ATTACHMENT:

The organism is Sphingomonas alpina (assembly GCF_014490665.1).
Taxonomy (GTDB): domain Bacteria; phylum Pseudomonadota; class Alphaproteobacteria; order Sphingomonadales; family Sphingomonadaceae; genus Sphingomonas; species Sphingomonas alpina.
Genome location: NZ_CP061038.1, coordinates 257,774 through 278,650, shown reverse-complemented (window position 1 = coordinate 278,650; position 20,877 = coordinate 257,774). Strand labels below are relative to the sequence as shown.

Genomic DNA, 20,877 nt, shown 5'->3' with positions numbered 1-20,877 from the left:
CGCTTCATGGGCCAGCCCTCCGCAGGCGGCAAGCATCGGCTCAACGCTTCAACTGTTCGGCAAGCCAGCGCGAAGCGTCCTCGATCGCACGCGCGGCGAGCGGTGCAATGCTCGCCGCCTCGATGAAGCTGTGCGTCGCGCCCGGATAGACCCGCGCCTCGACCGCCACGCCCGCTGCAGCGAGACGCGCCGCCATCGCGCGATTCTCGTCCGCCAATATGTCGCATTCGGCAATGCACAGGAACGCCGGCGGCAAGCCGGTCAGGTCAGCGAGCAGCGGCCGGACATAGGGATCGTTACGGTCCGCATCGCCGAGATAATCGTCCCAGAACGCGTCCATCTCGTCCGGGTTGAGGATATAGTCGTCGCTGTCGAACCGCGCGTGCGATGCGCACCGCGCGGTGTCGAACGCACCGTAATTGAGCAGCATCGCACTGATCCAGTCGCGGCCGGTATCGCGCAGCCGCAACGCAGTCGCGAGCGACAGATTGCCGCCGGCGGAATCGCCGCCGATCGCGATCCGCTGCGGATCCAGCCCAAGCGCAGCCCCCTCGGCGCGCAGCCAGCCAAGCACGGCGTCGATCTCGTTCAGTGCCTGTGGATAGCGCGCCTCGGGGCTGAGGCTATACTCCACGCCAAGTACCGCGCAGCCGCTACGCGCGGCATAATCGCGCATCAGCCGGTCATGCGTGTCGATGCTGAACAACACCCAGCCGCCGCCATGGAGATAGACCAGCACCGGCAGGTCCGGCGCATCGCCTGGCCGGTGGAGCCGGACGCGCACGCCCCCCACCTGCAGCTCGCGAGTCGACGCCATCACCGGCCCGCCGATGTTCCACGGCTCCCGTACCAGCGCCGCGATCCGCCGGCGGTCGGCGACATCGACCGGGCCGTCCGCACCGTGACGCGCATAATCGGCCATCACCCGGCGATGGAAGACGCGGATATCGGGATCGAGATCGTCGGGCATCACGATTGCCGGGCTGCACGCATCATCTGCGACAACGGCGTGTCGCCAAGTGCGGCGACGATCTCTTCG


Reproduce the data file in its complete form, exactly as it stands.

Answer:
The organism is Sphingomonas alpina (assembly GCF_014490665.1).
Taxonomy (GTDB): domain Bacteria; phylum Pseudomonadota; class Alphaproteobacteria; order Sphingomonadales; family Sphingomonadaceae; genus Sphingomonas; species Sphingomonas alpina.
Genome location: NZ_CP061038.1, coordinates 257,774 through 278,650, shown reverse-complemented (window position 1 = coordinate 278,650; position 20,877 = coordinate 257,774). Strand labels below are relative to the sequence as shown.

Genomic DNA, 20,877 nt, shown 5'->3' with positions numbered 1-20,877 from the left:
CGCTTCATGGGCCAGCCCTCCGCAGGCGGCAAGCATCGGCTCAACGCTTCAACTGTTCGGCAAGCCAGCGCGAAGCGTCCTCGATCGCACGCGCGGCGAGCGGTGCAATGCTCGCCGCCTCGATGAAGCTGTGCGTCGCGCCCGGATAGACCCGCGCCTCGACCGCCACGCCCGCTGCAGCGAGACGCGCCGCCATCGCGCGATTCTCGTCCGCCAATATGTCGCATTCGGCAATGCACAGGAACGCCGGCGGCAAGCCGGTCAGGTCAGCGAGCAGCGGCCGGACATAGGGATCGTTACGGTCCGCATCGCCGAGATAATCGTCCCAGAACGCGTCCATCTCGTCCGGGTTGAGGATATAGTCGTCGCTGTCGAACCGCGCGTGCGATGCGCACCGCGCGGTGTCGAACGCACCGTAATTGAGCAGCATCGCACTGATCCAGTCGCGGCCGGTATCGCGCAGCCGCAACGCAGTCGCGAGCGACAGATTGCCGCCGGCGGAATCGCCGCCGATCGCGATCCGCTGCGGATCCAGCCCAAGCGCAGCCCCCTCGGCGCGCAGCCAGCCAAGCACGGCGTCGATCTCGTTCAGTGCCTGTGGATAGCGCGCCTCGGGGCTGAGGCTATACTCCACGCCAAGTACCGCGCAGCCGCTACGCGCGGCATAATCGCGCATCAGCCGGTCATGCGTGTCGATGCTGAACAACACCCAGCCGCCGCCATGGAGATAGACCAGCACCGGCAGGTCCGGCGCATCGCCTGGCCGGTGGAGCCGGACGCGCACGCCCCCCACCTGCAGCTCGCGAGTCGACGCCATCACCGGCCCGCCGATGTTCCACGGCTCCCGTACCAGCGCCGCGATCCGCCGGCGGTCGGCGACATCGACCGGGCCGTCCGCACCGTGACGCGCATAATCGGCCATCACCCGGCGATGGAAGACGCGGATATCGGGATCGAGATCGTCGGGCATCACGATTGCCGGGCTGCACGCATCATCTGCGACAACGGCGTGTCGCCAAGTGCGGCGACGATCTCTTCG